Nikolaus in Germany and the American Santa

Today, 6 December, is Nikolaustag. This is when children leave their boots outside the front door, and Nikolaus fills them with treats. As traditions vary throughout Germany, in northern Bavaria, where I grew up, we put our boots outside on the evening of 6 December.

In other areas (and other family traditions), boots are put outside on the evening of 5 December, with Nikolaus stopping by throughout the night to fill up the boots. Forget the reindeer, his transportation is unknown.

Nikolaus versus Santa

Santa versus Nikolaus

Santa was the invention of a German immigrant to the U.S.A. The cartoonist, Thomas Nast, was commissioned to design a comic figure for an American magazine. From there, Coca Cola picked up the same image and started using it in its commercials. That’s how Santa was born.

Saint Nikolaus himself was a bishop from Myra (Turkey), dating back to the 4th century. He is the patron saint of children, hence the gift-giving to the children, which dates back to the Middle Ages.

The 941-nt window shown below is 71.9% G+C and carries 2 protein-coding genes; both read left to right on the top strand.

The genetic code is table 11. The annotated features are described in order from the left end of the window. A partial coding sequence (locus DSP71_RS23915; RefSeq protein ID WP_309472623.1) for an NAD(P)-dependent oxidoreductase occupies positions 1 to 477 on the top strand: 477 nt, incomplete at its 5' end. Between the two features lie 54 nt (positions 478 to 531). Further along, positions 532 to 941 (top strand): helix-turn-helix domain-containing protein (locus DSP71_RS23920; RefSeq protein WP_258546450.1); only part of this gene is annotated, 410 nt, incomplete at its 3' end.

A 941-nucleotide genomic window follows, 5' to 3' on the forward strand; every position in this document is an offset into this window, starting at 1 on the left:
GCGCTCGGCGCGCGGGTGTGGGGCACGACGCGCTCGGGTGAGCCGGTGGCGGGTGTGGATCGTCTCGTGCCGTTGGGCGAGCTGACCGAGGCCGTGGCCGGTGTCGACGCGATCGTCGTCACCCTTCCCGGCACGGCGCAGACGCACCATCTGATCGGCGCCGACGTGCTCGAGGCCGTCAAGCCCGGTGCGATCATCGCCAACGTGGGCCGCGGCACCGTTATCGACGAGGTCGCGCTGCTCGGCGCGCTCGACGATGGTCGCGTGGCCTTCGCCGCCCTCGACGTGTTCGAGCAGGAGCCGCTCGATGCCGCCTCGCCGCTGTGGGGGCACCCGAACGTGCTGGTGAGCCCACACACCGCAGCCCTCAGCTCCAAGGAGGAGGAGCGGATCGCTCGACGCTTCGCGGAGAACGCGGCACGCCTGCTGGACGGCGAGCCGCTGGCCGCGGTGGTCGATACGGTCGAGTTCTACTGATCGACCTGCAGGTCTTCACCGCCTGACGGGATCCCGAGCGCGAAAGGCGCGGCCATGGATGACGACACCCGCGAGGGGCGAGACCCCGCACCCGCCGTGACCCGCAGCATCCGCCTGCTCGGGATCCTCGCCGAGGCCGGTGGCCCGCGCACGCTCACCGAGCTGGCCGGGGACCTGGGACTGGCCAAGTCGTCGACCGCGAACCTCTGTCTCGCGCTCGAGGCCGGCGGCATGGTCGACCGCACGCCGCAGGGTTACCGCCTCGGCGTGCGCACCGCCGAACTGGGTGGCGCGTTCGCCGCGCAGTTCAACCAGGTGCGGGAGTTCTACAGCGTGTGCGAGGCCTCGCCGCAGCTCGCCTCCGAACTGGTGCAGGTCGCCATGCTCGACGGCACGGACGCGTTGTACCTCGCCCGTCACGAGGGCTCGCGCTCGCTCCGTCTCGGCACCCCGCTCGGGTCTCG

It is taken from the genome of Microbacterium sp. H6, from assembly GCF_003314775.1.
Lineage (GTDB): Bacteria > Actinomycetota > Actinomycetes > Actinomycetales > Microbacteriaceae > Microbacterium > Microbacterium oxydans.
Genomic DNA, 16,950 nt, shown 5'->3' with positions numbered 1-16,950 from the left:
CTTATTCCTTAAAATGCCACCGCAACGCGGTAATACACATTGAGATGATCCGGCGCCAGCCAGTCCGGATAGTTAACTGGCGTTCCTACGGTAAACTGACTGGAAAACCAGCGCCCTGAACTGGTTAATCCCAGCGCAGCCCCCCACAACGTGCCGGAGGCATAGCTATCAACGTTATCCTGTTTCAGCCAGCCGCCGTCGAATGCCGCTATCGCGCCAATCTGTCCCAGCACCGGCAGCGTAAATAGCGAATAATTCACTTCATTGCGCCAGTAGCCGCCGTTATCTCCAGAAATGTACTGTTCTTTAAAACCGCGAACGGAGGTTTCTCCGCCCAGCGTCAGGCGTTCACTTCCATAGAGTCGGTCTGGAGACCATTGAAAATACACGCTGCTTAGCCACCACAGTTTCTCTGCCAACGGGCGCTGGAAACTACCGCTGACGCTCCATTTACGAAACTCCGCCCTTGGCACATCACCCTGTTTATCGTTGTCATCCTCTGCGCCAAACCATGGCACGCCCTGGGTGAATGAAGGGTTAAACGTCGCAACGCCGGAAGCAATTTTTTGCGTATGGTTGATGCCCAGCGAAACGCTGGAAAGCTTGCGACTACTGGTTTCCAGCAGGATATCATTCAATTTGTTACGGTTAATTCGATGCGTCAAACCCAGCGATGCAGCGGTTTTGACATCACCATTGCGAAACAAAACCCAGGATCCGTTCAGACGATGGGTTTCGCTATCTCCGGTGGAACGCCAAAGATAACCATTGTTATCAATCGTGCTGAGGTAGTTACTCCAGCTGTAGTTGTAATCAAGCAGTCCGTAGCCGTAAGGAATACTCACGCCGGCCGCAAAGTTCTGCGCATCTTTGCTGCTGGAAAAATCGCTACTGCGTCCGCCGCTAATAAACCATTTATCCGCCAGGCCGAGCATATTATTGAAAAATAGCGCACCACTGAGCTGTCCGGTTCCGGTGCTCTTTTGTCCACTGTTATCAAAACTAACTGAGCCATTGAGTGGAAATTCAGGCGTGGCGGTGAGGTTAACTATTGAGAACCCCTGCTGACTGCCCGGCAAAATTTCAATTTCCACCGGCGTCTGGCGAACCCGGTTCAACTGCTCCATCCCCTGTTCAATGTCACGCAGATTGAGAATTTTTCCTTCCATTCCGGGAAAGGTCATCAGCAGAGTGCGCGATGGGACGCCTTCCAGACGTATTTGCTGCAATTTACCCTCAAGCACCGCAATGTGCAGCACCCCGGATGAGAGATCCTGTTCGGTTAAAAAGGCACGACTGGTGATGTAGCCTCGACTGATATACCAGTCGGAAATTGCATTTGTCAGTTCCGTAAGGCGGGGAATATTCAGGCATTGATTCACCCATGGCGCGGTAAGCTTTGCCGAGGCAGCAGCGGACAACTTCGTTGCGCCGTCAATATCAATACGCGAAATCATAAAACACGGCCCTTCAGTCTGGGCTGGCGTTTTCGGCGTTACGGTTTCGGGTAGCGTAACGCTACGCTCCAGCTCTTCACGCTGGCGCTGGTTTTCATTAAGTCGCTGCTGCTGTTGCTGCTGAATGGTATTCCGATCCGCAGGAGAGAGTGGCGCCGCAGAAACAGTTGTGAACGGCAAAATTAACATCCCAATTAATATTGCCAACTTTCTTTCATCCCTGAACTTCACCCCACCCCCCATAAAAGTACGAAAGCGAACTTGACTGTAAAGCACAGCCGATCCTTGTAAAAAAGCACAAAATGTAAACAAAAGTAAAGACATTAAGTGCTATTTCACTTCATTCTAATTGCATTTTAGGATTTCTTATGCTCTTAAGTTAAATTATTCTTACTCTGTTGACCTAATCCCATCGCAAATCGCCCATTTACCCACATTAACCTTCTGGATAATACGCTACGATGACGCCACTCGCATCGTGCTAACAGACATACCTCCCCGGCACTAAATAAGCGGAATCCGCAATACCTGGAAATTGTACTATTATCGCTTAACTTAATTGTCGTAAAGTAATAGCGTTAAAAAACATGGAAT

Zitat des Tages

„Die größten Meister sind diejenigen, die nie aufhören, Schüler zu sein.“

(The greatest masters are those who never cease to be students)

– Ignaz Anton Demeter –
archbishop of Freiburg, educator, and author
* 1773 † 1842

Door in Bad Arnis/Baltic Sea

Door in Bad Arnis/Baltic Sea


Quote of the Day

Seldom was any knowledge given to keep, but to impart; the grace of this rich jewel is lost in concealment.

– Bishop Hall –

Der Nikolaustag

Nikolaus im StiefelThe Nikolaustag is celebrated each year on 6th December. Nikolaus, accompanied by his assistant Knecht Ruprecht, brings small presents to children who have hung up their stockings the night before. He also visits schools and kindergartens where he usually gives the children sweets.

Although other figures in the English-speaking world such as Santa Claus are also derived from the same Saint Nicholas, in Germany he is often portrayed as a bishop and wears a mitre. The chocolate figures associated with the day are, however, usually in the red and white associated with the Santa Claus figure.

To hear a simple explanation and a short discussion in German, listen to the podcast:

(Press the “play” button to listen to the podcast)

Download a transcript

Download the MP3 file | Subscribe to the podcast

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